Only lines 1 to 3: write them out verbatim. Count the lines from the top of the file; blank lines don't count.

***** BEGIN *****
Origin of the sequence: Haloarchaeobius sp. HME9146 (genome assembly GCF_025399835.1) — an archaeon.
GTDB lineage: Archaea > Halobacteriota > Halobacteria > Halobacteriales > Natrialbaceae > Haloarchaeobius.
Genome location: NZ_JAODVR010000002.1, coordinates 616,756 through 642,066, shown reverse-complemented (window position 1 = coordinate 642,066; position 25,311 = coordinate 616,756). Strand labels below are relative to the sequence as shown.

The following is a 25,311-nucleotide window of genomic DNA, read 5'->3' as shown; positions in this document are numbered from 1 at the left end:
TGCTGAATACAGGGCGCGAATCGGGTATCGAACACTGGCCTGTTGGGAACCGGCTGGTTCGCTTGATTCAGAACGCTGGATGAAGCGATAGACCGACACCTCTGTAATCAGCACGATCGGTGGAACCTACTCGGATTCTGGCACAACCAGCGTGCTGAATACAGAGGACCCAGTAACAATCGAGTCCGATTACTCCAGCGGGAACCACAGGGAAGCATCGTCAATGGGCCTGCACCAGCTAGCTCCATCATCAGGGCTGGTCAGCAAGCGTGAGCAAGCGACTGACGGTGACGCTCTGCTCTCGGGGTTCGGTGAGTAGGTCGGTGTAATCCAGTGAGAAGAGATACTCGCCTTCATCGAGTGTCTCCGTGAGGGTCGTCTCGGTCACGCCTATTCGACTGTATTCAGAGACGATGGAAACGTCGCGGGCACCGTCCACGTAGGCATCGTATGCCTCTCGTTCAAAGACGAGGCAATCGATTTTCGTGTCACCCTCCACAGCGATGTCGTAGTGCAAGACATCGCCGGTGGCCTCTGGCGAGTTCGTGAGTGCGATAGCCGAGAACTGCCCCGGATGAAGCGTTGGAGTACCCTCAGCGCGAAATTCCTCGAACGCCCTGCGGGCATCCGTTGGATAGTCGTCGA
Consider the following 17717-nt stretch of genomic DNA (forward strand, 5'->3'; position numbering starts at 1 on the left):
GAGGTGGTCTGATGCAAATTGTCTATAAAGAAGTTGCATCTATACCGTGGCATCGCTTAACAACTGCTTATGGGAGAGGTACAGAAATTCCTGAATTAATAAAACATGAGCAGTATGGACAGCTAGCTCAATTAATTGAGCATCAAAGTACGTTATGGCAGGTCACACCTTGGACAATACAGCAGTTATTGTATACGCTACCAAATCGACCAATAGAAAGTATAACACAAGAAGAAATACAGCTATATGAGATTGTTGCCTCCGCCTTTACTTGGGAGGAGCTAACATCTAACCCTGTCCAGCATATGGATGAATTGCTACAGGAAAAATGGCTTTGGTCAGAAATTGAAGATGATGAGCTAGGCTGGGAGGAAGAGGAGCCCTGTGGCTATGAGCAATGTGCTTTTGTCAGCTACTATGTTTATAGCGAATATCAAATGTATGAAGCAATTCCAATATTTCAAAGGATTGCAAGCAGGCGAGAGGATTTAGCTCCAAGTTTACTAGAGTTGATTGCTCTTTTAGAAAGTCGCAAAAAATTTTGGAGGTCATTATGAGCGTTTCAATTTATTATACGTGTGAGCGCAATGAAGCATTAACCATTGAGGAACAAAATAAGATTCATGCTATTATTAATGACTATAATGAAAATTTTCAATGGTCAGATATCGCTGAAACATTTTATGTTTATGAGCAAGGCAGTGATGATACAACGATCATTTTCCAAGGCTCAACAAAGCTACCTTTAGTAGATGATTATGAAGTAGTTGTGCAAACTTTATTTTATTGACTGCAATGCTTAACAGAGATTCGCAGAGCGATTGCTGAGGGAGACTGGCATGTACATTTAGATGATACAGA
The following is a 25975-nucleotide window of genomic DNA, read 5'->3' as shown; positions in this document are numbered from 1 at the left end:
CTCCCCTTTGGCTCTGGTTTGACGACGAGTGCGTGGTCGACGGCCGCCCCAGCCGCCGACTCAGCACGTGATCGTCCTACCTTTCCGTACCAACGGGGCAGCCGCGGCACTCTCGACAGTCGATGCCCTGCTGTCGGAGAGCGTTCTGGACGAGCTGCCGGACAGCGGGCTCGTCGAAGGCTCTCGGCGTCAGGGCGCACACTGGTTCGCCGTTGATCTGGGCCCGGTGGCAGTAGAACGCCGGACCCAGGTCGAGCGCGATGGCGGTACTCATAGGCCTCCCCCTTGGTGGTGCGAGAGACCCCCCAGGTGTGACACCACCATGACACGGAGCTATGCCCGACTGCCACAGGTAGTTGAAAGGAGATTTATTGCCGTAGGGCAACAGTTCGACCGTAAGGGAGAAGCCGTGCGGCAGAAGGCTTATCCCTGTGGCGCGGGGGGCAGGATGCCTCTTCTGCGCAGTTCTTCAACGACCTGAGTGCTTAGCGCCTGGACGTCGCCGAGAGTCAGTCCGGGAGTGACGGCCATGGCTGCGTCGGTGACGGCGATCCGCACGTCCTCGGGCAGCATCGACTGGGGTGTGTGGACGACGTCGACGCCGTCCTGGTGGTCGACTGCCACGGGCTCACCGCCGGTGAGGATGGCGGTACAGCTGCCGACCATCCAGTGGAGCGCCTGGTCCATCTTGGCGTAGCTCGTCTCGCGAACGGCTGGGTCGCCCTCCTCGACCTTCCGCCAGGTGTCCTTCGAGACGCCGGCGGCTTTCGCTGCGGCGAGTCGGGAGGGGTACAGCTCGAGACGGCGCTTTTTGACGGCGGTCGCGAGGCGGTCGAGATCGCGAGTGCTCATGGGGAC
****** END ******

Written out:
Origin of the sequence: Haloarchaeobius sp. HME9146 (genome assembly GCF_025399835.1) — an archaeon.
GTDB lineage: Archaea > Halobacteriota > Halobacteria > Halobacteriales > Natrialbaceae > Haloarchaeobius.
Genome location: NZ_JAODVR010000002.1, coordinates 616,756 through 642,066, shown reverse-complemented (window position 1 = coordinate 642,066; position 25,311 = coordinate 616,756). Strand labels below are relative to the sequence as shown.